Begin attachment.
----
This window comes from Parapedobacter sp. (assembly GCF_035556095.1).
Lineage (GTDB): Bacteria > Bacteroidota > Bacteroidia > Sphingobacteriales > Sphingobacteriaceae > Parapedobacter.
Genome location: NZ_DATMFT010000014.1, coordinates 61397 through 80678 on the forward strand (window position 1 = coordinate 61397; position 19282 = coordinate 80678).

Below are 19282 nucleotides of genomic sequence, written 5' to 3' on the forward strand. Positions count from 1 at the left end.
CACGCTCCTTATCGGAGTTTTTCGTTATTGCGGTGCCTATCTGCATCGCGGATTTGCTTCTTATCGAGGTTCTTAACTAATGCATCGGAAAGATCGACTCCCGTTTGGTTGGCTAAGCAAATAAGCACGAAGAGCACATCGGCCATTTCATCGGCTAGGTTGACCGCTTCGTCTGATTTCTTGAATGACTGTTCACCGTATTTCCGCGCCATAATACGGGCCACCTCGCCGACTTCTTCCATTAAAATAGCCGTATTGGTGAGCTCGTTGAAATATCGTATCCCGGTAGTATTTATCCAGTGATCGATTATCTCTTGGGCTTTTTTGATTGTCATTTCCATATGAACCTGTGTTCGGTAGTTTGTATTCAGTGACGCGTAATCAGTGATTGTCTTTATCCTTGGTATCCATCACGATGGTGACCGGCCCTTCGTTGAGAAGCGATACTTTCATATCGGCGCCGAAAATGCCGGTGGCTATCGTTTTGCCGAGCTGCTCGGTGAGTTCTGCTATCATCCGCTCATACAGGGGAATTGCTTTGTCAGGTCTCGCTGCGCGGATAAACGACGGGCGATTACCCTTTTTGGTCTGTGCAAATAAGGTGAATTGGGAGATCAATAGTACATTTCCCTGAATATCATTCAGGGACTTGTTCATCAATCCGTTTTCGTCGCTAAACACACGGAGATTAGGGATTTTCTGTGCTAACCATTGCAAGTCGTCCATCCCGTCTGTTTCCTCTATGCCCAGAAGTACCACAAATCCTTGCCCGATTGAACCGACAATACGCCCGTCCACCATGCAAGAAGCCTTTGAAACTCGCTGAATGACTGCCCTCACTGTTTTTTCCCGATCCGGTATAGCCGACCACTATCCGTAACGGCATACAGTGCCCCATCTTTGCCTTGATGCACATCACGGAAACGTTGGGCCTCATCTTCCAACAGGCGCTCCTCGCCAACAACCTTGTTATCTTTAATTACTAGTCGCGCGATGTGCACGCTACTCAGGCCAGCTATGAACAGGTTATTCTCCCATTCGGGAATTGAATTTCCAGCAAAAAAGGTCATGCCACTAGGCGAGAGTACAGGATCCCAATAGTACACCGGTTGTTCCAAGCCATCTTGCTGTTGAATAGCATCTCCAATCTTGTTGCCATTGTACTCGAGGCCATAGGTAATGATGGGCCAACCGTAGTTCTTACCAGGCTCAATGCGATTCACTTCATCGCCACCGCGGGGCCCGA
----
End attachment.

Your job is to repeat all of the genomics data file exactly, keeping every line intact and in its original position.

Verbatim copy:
This window comes from Parapedobacter sp. (assembly GCF_035556095.1).
Lineage (GTDB): Bacteria > Bacteroidota > Bacteroidia > Sphingobacteriales > Sphingobacteriaceae > Parapedobacter.
Genome location: NZ_DATMFT010000014.1, coordinates 61397 through 80678 on the forward strand (window position 1 = coordinate 61397; position 19282 = coordinate 80678).

Below are 19282 nucleotides of genomic sequence, written 5' to 3' on the forward strand. Positions count from 1 at the left end.
CACGCTCCTTATCGGAGTTTTTCGTTATTGCGGTGCCTATCTGCATCGCGGATTTGCTTCTTATCGAGGTTCTTAACTAATGCATCGGAAAGATCGACTCCCGTTTGGTTGGCTAAGCAAATAAGCACGAAGAGCACATCGGCCATTTCATCGGCTAGGTTGACCGCTTCGTCTGATTTCTTGAATGACTGTTCACCGTATTTCCGCGCCATAATACGGGCCACCTCGCCGACTTCTTCCATTAAAATAGCCGTATTGGTGAGCTCGTTGAAATATCGTATCCCGGTAGTATTTATCCAGTGATCGATTATCTCTTGGGCTTTTTTGATTGTCATTTCCATATGAACCTGTGTTCGGTAGTTTGTATTCAGTGACGCGTAATCAGTGATTGTCTTTATCCTTGGTATCCATCACGATGGTGACCGGCCCTTCGTTGAGAAGCGATACTTTCATATCGGCGCCGAAAATGCCGGTGGCTATCGTTTTGCCGAGCTGCTCGGTGAGTTCTGCTATCATCCGCTCATACAGGGGAATTGCTTTGTCAGGTCTCGCTGCGCGGATAAACGACGGGCGATTACCCTTTTTGGTCTGTGCAAATAAGGTGAATTGGGAGATCAATAGTACATTTCCCTGAATATCATTCAGGGACTTGTTCATCAATCCGTTTTCGTCGCTAAACACACGGAGATTAGGGATTTTCTGTGCTAACCATTGCAAGTCGTCCATCCCGTCTGTTTCCTCTATGCCCAGAAGTACCACAAATCCTTGCCCGATTGAACCGACAATACGCCCGTCCACCATGCAAGAAGCCTTTGAAACTCGCTGAATGACTGCCCTCACTGTTTTTTCCCGATCCGGTATAGCCGACCACTATCCGTAACGGCATACAGTGCCCCATCTTTGCCTTGATGCACATCACGGAAACGTTGGGCCTCATCTTCCAACAGGCGCTCCTCGCCAACAACCTTGTTATCTTTAATTACTAGTCGCGCGATGTGCACGCTACTCAGGCCAGCTATGAACAGGTTATTCTCCCATTCGGGAATTGAATTTCCAGCAAAAAAGGTCATGCCACTAGGCGAGAGTACAGGATCCCAATAGTACACCGGTTGTTCCAAGCCATCTTGCTGTTGAATAGCATCTCCAATCTTGTTGCCATTGTACTCGAGGCCATAGGTAATGATGGGCCAACCGTAGTTCTTACCAGGCTCAATGCGATTCACTTCATCGCCACCGCGGGGCCCGA